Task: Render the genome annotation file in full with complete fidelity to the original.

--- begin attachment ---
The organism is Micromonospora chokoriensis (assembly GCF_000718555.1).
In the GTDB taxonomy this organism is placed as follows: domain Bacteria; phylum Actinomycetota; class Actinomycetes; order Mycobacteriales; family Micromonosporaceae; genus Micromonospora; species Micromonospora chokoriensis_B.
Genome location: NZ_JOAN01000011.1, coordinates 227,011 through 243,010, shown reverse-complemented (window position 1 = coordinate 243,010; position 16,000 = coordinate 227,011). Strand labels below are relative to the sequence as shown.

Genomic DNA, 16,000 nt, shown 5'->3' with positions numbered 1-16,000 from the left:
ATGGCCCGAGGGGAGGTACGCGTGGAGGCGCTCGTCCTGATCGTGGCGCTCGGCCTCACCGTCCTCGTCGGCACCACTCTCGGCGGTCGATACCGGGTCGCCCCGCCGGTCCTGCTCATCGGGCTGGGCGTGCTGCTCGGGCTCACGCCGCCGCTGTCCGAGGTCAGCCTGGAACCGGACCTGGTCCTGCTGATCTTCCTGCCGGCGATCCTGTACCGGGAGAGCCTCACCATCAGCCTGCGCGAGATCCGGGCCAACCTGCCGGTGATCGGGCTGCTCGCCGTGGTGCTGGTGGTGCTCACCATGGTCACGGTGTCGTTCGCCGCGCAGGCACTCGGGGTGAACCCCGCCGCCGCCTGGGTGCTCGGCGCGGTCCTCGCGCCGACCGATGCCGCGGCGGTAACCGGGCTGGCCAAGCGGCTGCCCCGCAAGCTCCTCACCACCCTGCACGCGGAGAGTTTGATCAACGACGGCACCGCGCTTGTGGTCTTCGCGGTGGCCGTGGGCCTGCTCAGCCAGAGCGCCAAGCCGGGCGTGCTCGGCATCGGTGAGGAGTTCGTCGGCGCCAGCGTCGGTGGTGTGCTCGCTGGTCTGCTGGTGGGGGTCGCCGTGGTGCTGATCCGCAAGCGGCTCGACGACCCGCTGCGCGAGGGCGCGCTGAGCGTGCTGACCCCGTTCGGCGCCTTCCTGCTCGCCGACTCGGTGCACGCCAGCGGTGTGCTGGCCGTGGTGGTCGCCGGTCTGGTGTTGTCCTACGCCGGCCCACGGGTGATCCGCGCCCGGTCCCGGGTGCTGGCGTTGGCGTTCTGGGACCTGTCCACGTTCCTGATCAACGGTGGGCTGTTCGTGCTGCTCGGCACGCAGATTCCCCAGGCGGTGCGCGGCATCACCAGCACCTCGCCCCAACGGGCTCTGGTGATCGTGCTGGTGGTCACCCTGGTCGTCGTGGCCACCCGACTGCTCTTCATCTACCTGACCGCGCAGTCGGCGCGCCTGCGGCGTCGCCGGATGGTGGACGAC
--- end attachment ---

The organism is Micromonospora chokoriensis (assembly GCF_000718555.1).
In the GTDB taxonomy this organism is placed as follows: domain Bacteria; phylum Actinomycetota; class Actinomycetes; order Mycobacteriales; family Micromonosporaceae; genus Micromonospora; species Micromonospora chokoriensis_B.
Genome location: NZ_JOAN01000011.1, coordinates 227,011 through 243,010, shown reverse-complemented (window position 1 = coordinate 243,010; position 16,000 = coordinate 227,011). Strand labels below are relative to the sequence as shown.

Genomic DNA, 16,000 nt, shown 5'->3' with positions numbered 1-16,000 from the left:
ATGGCCCGAGGGGAGGTACGCGTGGAGGCGCTCGTCCTGATCGTGGCGCTCGGCCTCACCGTCCTCGTCGGCACCACTCTCGGCGGTCGATACCGGGTCGCCCCGCCGGTCCTGCTCATCGGGCTGGGCGTGCTGCTCGGGCTCACGCCGCCGCTGTCCGAGGTCAGCCTGGAACCGGACCTGGTCCTGCTGATCTTCCTGCCGGCGATCCTGTACCGGGAGAGCCTCACCATCAGCCTGCGCGAGATCCGGGCCAACCTGCCGGTGATCGGGCTGCTCGCCGTGGTGCTGGTGGTGCTCACCATGGTCACGGTGTCGTTCGCCGCGCAGGCACTCGGGGTGAACCCCGCCGCCGCCTGGGTGCTCGGCGCGGTCCTCGCGCCGACCGATGCCGCGGCGGTAACCGGGCTGGCCAAGCGGCTGCCCCGCAAGCTCCTCACCACCCTGCACGCGGAGAGTTTGATCAACGACGGCACCGCGCTTGTGGTCTTCGCGGTGGCCGTGGGCCTGCTCAGCCAGAGCGCCAAGCCGGGCGTGCTCGGCATCGGTGAGGAGTTCGTCGGCGCCAGCGTCGGTGGTGTGCTCGCTGGTCTGCTGGTGGGGGTCGCCGTGGTGCTGATCCGCAAGCGGCTCGACGACCCGCTGCGCGAGGGCGCGCTGAGCGTGCTGACCCCGTTCGGCGCCTTCCTGCTCGCCGACTCGGTGCACGCCAGCGGTGTGCTGGCCGTGGTGGTCGCCGGTCTGGTGTTGTCCTACGCCGGCCCACGGGTGATCCGCGCCCGGTCCCGGGTGCTGGCGTTGGCGTTCTGGGACCTGTCCACGTTCCTGATCAACGGTGGGCTGTTCGTGCTGCTCGGCACGCAGATTCCCCAGGCGGTGCGCGGCATCACCAGCACCTCGCCCCAACGGGCTCTGGTGATCGTGCTGGTGGTCACCCTGGTCGTCGTGGCCACCCGACTGCTCTTCATCTACCTGACCGCGCAGTCGGCGCGCCTGCGGCGTCGCCGGATGGTGGACGAC